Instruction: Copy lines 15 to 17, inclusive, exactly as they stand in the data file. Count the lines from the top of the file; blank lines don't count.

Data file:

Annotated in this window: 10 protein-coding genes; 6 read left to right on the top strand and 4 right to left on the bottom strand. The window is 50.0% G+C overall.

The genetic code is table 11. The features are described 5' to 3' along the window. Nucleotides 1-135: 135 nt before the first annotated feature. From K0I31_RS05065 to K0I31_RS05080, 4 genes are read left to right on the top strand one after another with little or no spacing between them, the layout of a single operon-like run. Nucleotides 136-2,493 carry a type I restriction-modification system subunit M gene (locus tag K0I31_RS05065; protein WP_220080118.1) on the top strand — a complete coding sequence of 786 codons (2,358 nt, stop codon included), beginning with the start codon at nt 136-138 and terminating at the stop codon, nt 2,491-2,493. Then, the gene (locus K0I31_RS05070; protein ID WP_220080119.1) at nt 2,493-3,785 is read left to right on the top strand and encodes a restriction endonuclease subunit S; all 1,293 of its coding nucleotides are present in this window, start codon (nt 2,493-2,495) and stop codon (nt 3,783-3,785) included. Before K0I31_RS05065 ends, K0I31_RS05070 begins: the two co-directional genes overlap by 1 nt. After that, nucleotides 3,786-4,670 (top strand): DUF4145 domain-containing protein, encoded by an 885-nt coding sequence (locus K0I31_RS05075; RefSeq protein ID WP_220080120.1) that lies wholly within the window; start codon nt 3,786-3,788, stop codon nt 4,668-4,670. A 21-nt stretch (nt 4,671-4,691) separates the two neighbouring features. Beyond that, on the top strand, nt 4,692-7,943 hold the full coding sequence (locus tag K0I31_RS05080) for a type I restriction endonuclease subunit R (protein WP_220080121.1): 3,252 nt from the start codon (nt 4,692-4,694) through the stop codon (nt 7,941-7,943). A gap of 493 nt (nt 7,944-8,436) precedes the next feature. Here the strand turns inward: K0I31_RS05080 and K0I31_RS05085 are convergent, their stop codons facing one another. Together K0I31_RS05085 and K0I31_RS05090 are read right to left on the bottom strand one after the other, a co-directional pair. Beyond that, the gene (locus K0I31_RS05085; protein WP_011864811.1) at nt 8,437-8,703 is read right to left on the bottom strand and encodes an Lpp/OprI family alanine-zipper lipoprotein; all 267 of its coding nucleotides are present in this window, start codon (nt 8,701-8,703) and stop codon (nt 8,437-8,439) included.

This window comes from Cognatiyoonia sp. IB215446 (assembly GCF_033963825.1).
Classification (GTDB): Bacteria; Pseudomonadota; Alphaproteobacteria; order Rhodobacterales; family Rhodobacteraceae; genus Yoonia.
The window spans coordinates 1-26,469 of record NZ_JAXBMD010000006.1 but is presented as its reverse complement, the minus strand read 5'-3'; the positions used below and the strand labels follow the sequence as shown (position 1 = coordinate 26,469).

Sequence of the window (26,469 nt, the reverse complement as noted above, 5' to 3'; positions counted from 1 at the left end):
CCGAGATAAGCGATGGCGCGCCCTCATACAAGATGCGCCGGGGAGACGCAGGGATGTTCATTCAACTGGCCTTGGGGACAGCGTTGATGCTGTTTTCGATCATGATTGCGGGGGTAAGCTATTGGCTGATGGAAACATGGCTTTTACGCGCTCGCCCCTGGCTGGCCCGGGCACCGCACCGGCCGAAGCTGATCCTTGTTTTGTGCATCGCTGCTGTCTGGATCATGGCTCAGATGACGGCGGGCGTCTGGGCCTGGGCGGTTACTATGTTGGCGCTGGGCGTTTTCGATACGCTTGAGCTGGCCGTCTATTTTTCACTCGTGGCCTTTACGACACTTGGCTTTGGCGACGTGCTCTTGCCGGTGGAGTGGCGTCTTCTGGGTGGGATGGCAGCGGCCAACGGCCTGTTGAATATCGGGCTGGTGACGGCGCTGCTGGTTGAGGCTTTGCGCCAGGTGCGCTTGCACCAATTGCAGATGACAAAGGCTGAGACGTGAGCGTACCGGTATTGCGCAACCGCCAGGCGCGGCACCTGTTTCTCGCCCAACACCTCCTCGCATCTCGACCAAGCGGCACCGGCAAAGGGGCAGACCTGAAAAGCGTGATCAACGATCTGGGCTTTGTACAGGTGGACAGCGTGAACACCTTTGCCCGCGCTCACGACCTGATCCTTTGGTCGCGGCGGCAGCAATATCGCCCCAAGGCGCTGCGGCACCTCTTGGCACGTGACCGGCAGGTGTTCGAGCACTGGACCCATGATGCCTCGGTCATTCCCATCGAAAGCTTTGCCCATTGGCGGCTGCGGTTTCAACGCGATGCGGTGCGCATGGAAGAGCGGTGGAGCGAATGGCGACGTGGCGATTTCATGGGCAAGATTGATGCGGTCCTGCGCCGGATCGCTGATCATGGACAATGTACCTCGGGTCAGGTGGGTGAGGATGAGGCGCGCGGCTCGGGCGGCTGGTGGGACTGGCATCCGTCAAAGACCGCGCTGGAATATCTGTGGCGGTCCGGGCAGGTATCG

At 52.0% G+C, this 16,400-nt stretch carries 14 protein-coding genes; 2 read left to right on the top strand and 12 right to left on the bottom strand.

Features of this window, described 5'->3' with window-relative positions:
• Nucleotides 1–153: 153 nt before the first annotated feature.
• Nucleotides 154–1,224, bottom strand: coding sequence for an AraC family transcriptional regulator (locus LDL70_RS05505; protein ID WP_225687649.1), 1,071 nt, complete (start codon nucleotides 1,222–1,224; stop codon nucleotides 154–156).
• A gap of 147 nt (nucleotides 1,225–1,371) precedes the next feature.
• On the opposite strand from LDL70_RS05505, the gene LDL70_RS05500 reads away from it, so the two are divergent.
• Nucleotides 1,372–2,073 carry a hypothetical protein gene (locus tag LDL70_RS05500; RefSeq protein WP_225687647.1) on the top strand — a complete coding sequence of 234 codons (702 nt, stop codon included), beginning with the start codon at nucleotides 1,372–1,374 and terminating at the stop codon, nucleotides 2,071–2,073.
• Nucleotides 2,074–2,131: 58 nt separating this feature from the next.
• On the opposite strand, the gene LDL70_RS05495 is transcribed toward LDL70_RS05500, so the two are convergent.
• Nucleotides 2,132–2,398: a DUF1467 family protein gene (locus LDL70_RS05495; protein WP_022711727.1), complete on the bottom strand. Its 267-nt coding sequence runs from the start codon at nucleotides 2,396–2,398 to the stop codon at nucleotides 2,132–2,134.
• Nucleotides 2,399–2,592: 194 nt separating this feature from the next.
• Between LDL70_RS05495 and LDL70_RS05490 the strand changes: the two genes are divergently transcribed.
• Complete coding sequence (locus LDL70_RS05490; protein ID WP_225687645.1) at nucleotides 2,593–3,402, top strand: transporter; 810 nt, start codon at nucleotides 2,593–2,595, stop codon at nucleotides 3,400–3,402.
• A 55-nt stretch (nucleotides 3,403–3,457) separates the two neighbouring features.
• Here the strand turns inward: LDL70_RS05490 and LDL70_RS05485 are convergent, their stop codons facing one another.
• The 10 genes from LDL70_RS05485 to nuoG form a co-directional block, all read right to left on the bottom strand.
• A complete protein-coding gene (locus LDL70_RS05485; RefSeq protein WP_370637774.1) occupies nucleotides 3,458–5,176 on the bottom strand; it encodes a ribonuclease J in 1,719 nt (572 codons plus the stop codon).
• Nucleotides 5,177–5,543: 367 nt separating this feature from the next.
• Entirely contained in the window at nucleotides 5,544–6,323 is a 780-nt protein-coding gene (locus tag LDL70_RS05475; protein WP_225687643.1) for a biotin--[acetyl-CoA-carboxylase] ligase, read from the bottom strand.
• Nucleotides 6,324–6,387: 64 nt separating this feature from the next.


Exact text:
• Nucleotides 2,074–2,131: 58 nt separating this feature from the next.
• On the opposite strand, the gene LDL70_RS05495 is transcribed toward LDL70_RS05500, so the two are convergent.
• Nucleotides 2,132–2,398: a DUF1467 family protein gene (locus LDL70_RS05495; protein WP_022711727.1), complete on the bottom strand. Its 267-nt coding sequence runs from the start codon at nucleotides 2,396–2,398 to the stop codon at nucleotides 2,132–2,134.